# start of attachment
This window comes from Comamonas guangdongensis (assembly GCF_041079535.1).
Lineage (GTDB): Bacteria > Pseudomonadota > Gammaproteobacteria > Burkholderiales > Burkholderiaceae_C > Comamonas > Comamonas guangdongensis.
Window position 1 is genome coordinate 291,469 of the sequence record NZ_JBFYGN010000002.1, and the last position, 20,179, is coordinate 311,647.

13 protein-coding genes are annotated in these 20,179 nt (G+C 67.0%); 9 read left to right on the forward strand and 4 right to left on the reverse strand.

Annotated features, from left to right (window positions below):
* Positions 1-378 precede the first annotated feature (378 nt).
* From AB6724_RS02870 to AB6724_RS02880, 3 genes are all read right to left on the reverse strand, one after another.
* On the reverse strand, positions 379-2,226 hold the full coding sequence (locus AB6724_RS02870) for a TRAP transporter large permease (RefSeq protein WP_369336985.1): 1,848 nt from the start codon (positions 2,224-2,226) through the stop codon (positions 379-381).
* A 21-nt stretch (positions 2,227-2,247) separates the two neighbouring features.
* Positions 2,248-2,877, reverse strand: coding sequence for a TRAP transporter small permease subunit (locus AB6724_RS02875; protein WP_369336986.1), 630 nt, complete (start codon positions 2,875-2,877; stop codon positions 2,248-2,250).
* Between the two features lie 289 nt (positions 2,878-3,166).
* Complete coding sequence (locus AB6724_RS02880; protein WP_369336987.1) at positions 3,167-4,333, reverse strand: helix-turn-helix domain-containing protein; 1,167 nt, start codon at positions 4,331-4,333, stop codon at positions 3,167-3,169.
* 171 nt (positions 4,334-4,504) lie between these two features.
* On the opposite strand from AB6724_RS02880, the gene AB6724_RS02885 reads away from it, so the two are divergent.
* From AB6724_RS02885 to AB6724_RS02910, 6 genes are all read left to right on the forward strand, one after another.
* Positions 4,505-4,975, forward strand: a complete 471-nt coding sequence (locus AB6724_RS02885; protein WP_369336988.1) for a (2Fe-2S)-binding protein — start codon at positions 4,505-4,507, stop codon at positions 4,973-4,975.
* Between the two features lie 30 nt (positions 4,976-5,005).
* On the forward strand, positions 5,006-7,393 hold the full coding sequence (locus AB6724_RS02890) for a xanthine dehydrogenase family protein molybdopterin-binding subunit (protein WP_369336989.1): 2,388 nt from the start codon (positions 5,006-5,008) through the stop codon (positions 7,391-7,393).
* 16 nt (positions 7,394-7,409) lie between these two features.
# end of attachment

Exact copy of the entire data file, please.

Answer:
This window comes from Comamonas guangdongensis (assembly GCF_041079535.1).
Lineage (GTDB): Bacteria > Pseudomonadota > Gammaproteobacteria > Burkholderiales > Burkholderiaceae_C > Comamonas > Comamonas guangdongensis.
Window position 1 is genome coordinate 291,469 of the sequence record NZ_JBFYGN010000002.1, and the last position, 20,179, is coordinate 311,647.

13 protein-coding genes are annotated in these 20,179 nt (G+C 67.0%); 9 read left to right on the forward strand and 4 right to left on the reverse strand.

Annotated features, from left to right (window positions below):
* Positions 1-378 precede the first annotated feature (378 nt).
* From AB6724_RS02870 to AB6724_RS02880, 3 genes are all read right to left on the reverse strand, one after another.
* On the reverse strand, positions 379-2,226 hold the full coding sequence (locus AB6724_RS02870) for a TRAP transporter large permease (RefSeq protein WP_369336985.1): 1,848 nt from the start codon (positions 2,224-2,226) through the stop codon (positions 379-381).
* A 21-nt stretch (positions 2,227-2,247) separates the two neighbouring features.
* Positions 2,248-2,877, reverse strand: coding sequence for a TRAP transporter small permease subunit (locus AB6724_RS02875; protein WP_369336986.1), 630 nt, complete (start codon positions 2,875-2,877; stop codon positions 2,248-2,250).
* Between the two features lie 289 nt (positions 2,878-3,166).
* Complete coding sequence (locus AB6724_RS02880; protein WP_369336987.1) at positions 3,167-4,333, reverse strand: helix-turn-helix domain-containing protein; 1,167 nt, start codon at positions 4,331-4,333, stop codon at positions 3,167-3,169.
* 171 nt (positions 4,334-4,504) lie between these two features.
* On the opposite strand from AB6724_RS02880, the gene AB6724_RS02885 reads away from it, so the two are divergent.
* From AB6724_RS02885 to AB6724_RS02910, 6 genes are all read left to right on the forward strand, one after another.
* Positions 4,505-4,975, forward strand: a complete 471-nt coding sequence (locus AB6724_RS02885; protein WP_369336988.1) for a (2Fe-2S)-binding protein — start codon at positions 4,505-4,507, stop codon at positions 4,973-4,975.
* Between the two features lie 30 nt (positions 4,976-5,005).
* On the forward strand, positions 5,006-7,393 hold the full coding sequence (locus AB6724_RS02890) for a xanthine dehydrogenase family protein molybdopterin-binding subunit (protein WP_369336989.1): 2,388 nt from the start codon (positions 5,006-5,008) through the stop codon (positions 7,391-7,393).
* 16 nt (positions 7,394-7,409) lie between these two features.